You couldn't exactly call Lou Reed a prolific covers artist. As with a lot of folks who pride themselves on their songwriting abilities, Lou seems to have had a lot more interest in playing his own songs than in coming up with new interpretations of other people's work. That's a bit of a bummer, both because I love unorthodox covers and because Lou Reed was pretty good at them.
But that reluctance to give his blessing to other people's work just made it all the more meaningful when Lou did digress to recording a cover. I read it as a show of the utmost respect, reserved for artists who he considered influences or equals.
I was able to put together a playlist of what I think are all the Lou Reed covers available on Spotify. It's only nine songs long and two are different versions of the same song, but it gives a good picture of the level of artists who got his stamp of approval: Kurt Weill, Bob Dylan, Buddy Holly, Doc Pomus, Peter Gabriel, and the like aren't exactly lightweights. (He also performed at a couple of John Lennon tribute shows despite his publicly professed disdain for The Beatles. Hating the Beatles and loving solo John Lennon is such a Lou Reed move.)
It's a uniformly good roster of songs. Lou puts a distinctive stamp on each track, whether that means turning staples like "Peggy Sue" or "This Magic Moment" into fuzzed-up rockers or finding the introspective dirges beneath "Solsbury Hill" and "September Song." For my money, though, the greatest cover Lou Reed ever recorded is the one that's probably least known in its original incarnation.
Victoria Williams was a well respected but not hugely famous Americana singer-songwriter in the early 1990s when she was diagnosed with multiple sclerosis. Her profile was raised immensely by Sweet Relief, a 1993 tribute album organized to help pay for her medical expenses because our healthcare system was somehow even more broken then than it is now. The all-star lineup pulled in 14 superstars of alt-rock and alt-country performing covers from Williams's Happy Come Home and Swing the Statue! albums. Both of those are stellar albums but the latter is Vic's masterpiece, a sunny piece of songwriting genius with haunting glimpses of darkness lurking in its corners.
Sweet Relief, which was co-produced by Sylvia Reed, Lou's wife and manager at the time, is fantastic across the board. It definitely benefited from catching Pearl Jam at the peak of their powers, laying down an iconic version of Williams' "Crazy Mary" that propelled the album to becoming a staple of Gen X CD shelves. Unsurprisingly, though, my favorite work on Sweet Relief came from Lou Reed and his take on the inexplicable "Tarbelly and Featherfoot."
"Tarbelly and Featherfoot" is a weird song in its original incarnation, telling the story of two people who could be friends, enemies, lovers, siblings, or some combination thereof. All we know for sure about their relationship is that they're sharing the same physical space, and Featherfoot wants to leave. That's easier said than done, as Tarbelly is an immovable object whose primary interest seems to be standing in the doorway drooling. The song ends with the titular game of Swing the Statue, which sees Featherfoot flinging Tarbelly far into the distance and then ruminating on the nature of love.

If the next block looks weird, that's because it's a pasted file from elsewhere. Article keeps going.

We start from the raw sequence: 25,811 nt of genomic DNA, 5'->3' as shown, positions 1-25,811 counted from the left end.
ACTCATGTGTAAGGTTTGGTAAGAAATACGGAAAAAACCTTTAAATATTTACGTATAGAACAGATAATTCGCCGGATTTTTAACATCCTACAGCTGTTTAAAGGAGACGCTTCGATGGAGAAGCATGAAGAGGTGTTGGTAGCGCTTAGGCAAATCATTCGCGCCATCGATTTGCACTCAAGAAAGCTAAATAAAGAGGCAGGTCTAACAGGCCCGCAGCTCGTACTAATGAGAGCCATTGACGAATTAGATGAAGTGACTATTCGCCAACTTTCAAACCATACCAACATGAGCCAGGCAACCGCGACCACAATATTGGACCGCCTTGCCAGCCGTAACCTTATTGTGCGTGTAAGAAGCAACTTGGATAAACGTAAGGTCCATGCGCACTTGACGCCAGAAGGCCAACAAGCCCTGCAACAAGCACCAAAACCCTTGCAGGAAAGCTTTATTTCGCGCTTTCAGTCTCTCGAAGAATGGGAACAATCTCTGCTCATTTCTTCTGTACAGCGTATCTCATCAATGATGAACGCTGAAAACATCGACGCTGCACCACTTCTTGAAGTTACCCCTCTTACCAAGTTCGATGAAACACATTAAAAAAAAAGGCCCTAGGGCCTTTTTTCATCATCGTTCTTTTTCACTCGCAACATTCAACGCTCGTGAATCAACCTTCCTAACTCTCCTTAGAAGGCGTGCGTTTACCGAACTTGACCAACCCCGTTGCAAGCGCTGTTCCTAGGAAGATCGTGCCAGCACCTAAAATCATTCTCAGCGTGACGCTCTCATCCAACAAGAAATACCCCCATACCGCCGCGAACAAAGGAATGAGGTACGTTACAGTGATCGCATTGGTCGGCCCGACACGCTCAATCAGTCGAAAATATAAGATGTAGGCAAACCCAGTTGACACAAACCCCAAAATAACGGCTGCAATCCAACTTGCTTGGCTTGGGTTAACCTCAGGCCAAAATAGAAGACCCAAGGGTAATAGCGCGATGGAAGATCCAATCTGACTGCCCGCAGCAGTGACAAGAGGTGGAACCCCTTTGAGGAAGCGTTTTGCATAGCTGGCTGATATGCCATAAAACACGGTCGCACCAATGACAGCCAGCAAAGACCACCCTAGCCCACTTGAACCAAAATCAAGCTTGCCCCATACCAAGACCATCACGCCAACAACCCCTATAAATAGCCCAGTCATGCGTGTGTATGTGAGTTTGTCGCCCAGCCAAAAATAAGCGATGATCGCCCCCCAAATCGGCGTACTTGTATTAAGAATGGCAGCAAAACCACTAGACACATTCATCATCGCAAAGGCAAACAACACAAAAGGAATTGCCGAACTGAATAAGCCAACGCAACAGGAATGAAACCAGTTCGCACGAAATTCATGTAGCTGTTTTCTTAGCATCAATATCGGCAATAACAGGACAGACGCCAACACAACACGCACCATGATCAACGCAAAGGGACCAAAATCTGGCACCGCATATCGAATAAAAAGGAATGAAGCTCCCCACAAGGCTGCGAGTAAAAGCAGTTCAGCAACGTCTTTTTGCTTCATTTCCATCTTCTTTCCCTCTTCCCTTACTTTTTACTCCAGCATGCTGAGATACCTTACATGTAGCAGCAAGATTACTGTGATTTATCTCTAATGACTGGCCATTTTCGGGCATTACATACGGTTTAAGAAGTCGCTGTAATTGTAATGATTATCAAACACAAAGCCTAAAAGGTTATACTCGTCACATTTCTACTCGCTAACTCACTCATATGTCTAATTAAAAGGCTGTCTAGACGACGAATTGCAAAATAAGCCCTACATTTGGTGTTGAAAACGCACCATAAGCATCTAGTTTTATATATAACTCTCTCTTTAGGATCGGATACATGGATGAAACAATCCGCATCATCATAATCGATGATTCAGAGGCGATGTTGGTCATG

All of that oddness is right in Lou's early '90s wheelhouse, and he manages to crank it up another couple of notches. Riding on a chugging guitar riff that would fit right in on "New York" or "Magic and Loss," he transmutes Victoria's inimitably optimistic chirp into a snide drone of a vocal. It's a hugely effective shift that makes the song feel less like a confoundingly quirky fable and more like an equally inscrutable cautionary tale. You can almost hear the rueful head-shaking in Lou's delivery of "Thump thump, down the stairs he came" and "All the while, Tarrrr-belly stood in the door." He adds in some oddball specifics that just make the whole encounter all the more surreal, with Featherfoot taking the time to trim his toenails and chug a bottle of Absolut. I 100% get why Lou would choose this, of all Victoria Williams songs. It's a kindred spirit to absurdist story songs like "Last Great American Whale" or "Animal Language."
The weary New York-ness of '90s Lou Reed is diametrically opposed to the Louisiana cheer of Victoria Williams, yet their work is somehow perfectly suited for each other. He's a laconic Tarbelly, she's an energetic Featherfoot, and together they're a combination that just plain works. On an album full of stellar interpretations of some of the era's finest songs – I hold Victoria Williams as one of the greatest lyricists of her generation – "Tarbelly and Featherfoot" stands out as not just the most distinctive track, but also the one that best weds the unique sensibilities of singer and songwriter. You can hear that Lou is recording this cover not out of mere obligation or even respect, but genuine love.
The one time I got to see Lou Reed perform live, he had Victoria Williams as his opening act. I've written before about my complicated memories of that concert, including how Vic more or less stole the show. It was a pairing that shouldn't have worked – the gulf between the buoyant uplift of something like Victoria's "Frying Pan" and the grime of Lou's "Rock Minuet" should be too much to bridge. Somehow, though, their yin and yang formed a perfect circle every time they collaborated. That kind of sympatico pairing is a rare thing to see, and it's why "Tarbelly and Featherfoot" holds a place of singular esteem in both of their catalogs. "You can't get love without giving it away" indeed.
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